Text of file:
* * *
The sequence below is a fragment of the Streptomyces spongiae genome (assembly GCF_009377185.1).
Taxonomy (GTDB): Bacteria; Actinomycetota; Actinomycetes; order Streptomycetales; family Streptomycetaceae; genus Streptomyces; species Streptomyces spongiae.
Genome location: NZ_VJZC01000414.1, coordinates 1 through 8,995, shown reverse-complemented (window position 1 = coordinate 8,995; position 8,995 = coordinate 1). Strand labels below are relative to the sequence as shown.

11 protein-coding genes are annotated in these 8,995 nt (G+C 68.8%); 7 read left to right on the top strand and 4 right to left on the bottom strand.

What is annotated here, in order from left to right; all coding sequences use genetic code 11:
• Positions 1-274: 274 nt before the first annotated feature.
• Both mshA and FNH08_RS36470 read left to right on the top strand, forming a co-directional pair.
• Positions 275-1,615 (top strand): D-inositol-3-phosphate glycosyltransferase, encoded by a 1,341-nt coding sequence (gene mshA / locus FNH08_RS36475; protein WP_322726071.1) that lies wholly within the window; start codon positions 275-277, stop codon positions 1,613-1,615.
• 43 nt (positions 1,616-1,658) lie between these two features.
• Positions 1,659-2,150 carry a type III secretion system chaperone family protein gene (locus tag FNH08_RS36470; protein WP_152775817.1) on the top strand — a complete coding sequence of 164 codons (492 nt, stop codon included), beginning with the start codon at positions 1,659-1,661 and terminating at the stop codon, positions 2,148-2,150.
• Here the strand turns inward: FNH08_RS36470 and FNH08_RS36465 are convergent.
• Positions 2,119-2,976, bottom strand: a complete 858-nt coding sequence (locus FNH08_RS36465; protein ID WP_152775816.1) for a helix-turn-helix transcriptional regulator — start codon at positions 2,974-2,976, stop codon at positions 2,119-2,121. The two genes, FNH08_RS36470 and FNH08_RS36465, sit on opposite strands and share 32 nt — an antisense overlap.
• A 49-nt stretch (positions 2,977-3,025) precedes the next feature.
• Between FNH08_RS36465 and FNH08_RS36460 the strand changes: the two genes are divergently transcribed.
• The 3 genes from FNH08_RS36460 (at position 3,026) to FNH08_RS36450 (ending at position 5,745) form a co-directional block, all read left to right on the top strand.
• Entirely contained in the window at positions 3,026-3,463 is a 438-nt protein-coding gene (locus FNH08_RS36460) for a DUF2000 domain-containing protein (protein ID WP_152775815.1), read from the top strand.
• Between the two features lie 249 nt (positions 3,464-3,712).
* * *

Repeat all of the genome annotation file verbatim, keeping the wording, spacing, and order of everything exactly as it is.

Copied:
The sequence below is a fragment of the Streptomyces spongiae genome (assembly GCF_009377185.1).
Taxonomy (GTDB): Bacteria; Actinomycetota; Actinomycetes; order Streptomycetales; family Streptomycetaceae; genus Streptomyces; species Streptomyces spongiae.
Genome location: NZ_VJZC01000414.1, coordinates 1 through 8,995, shown reverse-complemented (window position 1 = coordinate 8,995; position 8,995 = coordinate 1). Strand labels below are relative to the sequence as shown.

11 protein-coding genes are annotated in these 8,995 nt (G+C 68.8%); 7 read left to right on the top strand and 4 right to left on the bottom strand.

What is annotated here, in order from left to right; all coding sequences use genetic code 11:
• Positions 1-274: 274 nt before the first annotated feature.
• Both mshA and FNH08_RS36470 read left to right on the top strand, forming a co-directional pair.
• Positions 275-1,615 (top strand): D-inositol-3-phosphate glycosyltransferase, encoded by a 1,341-nt coding sequence (gene mshA / locus FNH08_RS36475; protein WP_322726071.1) that lies wholly within the window; start codon positions 275-277, stop codon positions 1,613-1,615.
• 43 nt (positions 1,616-1,658) lie between these two features.
• Positions 1,659-2,150 carry a type III secretion system chaperone family protein gene (locus tag FNH08_RS36470; protein WP_152775817.1) on the top strand — a complete coding sequence of 164 codons (492 nt, stop codon included), beginning with the start codon at positions 1,659-1,661 and terminating at the stop codon, positions 2,148-2,150.
• Here the strand turns inward: FNH08_RS36470 and FNH08_RS36465 are convergent.
• Positions 2,119-2,976, bottom strand: a complete 858-nt coding sequence (locus FNH08_RS36465; protein ID WP_152775816.1) for a helix-turn-helix transcriptional regulator — start codon at positions 2,974-2,976, stop codon at positions 2,119-2,121. The two genes, FNH08_RS36470 and FNH08_RS36465, sit on opposite strands and share 32 nt — an antisense overlap.
• A 49-nt stretch (positions 2,977-3,025) precedes the next feature.
• Between FNH08_RS36465 and FNH08_RS36460 the strand changes: the two genes are divergently transcribed.
• The 3 genes from FNH08_RS36460 (at position 3,026) to FNH08_RS36450 (ending at position 5,745) form a co-directional block, all read left to right on the top strand.
• Entirely contained in the window at positions 3,026-3,463 is a 438-nt protein-coding gene (locus FNH08_RS36460) for a DUF2000 domain-containing protein (protein ID WP_152775815.1), read from the top strand.
• Between the two features lie 249 nt (positions 3,464-3,712).